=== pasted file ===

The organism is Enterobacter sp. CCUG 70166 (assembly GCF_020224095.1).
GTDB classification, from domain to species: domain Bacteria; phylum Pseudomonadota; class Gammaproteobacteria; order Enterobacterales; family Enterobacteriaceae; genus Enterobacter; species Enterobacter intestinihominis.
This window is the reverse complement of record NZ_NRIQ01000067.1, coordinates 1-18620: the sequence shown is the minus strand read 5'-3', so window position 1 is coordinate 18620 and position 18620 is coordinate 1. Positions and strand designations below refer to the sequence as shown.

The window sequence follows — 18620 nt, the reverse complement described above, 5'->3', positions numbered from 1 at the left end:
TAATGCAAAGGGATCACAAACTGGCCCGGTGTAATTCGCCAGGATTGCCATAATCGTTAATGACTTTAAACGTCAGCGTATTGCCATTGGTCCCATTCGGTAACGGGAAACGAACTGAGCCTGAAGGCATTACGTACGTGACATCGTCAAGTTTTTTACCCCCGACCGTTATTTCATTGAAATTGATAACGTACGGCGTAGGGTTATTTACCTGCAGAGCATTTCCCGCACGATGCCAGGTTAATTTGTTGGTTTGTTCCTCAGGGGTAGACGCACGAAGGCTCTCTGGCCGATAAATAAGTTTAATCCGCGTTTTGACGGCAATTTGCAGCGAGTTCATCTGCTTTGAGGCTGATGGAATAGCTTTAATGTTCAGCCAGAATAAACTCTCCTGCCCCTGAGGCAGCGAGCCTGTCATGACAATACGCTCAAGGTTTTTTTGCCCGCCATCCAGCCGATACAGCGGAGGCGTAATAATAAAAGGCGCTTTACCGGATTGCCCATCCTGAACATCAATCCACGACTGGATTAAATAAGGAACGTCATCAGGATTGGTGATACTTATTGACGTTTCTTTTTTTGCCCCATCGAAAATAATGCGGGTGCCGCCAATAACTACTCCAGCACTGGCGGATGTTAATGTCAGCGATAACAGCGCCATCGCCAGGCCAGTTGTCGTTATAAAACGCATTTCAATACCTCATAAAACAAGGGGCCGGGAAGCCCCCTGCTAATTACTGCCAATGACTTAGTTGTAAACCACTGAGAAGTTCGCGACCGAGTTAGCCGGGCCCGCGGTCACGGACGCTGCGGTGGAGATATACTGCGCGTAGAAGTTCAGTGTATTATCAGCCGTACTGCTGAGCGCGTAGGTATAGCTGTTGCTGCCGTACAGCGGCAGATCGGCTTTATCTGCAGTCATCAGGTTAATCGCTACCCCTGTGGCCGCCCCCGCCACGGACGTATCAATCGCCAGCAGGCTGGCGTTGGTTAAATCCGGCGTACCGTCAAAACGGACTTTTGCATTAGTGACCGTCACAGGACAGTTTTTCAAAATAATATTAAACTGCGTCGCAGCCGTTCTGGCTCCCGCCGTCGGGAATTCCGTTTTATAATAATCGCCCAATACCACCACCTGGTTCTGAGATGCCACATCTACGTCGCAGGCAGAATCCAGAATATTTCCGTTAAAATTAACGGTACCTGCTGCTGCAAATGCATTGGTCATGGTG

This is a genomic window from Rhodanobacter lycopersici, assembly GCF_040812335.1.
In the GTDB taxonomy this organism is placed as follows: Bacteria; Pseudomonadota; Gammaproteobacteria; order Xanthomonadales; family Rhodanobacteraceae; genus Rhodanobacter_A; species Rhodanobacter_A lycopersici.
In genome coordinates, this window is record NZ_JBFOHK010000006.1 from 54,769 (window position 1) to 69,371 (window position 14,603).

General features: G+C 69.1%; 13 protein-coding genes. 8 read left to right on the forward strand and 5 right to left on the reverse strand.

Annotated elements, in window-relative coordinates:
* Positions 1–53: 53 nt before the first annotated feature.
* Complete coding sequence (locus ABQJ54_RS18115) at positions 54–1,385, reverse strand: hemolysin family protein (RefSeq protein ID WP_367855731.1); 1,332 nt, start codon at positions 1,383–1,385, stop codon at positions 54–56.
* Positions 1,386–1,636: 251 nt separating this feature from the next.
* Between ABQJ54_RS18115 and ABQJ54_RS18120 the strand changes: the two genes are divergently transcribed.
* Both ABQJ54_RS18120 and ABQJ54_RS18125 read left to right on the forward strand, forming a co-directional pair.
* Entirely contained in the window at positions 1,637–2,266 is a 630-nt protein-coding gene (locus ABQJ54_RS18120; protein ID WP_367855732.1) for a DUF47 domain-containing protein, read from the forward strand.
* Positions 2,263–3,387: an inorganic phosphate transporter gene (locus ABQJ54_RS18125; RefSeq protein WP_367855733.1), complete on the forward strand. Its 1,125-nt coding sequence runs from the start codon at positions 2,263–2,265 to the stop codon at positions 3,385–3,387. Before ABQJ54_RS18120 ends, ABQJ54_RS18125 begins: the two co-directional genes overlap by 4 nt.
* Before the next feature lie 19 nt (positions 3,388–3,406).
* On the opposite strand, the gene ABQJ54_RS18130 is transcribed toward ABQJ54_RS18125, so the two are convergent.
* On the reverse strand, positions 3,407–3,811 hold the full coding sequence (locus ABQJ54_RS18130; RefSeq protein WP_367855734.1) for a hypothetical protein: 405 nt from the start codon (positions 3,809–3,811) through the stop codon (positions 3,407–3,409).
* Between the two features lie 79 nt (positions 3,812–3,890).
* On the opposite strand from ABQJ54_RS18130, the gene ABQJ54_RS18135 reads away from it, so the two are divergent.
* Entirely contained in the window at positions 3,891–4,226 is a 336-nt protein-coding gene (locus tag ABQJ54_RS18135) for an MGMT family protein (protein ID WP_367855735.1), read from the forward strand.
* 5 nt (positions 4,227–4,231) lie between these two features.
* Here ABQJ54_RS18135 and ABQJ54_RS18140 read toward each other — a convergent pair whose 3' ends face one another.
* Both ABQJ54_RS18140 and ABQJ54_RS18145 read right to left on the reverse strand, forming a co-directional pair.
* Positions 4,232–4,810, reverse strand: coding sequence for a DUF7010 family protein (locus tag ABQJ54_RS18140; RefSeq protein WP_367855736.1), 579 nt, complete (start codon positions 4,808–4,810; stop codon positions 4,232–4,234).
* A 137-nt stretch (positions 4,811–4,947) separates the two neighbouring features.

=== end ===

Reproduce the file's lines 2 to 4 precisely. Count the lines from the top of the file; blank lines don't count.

GTDB classification, from domain to species: domain Bacteria; phylum Pseudomonadota; class Gammaproteobacteria; order Enterobacterales; family Enterobacteriaceae; genus Enterobacter; species Enterobacter intestinihominis.
This window is the reverse complement of record NZ_NRIQ01000067.1, coordinates 1-18620: the sequence shown is the minus strand read 5'-3', so window position 1 is coordinate 18620 and position 18620 is coordinate 1. Positions and strand designations below refer to the sequence as shown.

The window sequence follows — 18620 nt, the reverse complement described above, 5'->3', positions numbered from 1 at the left end: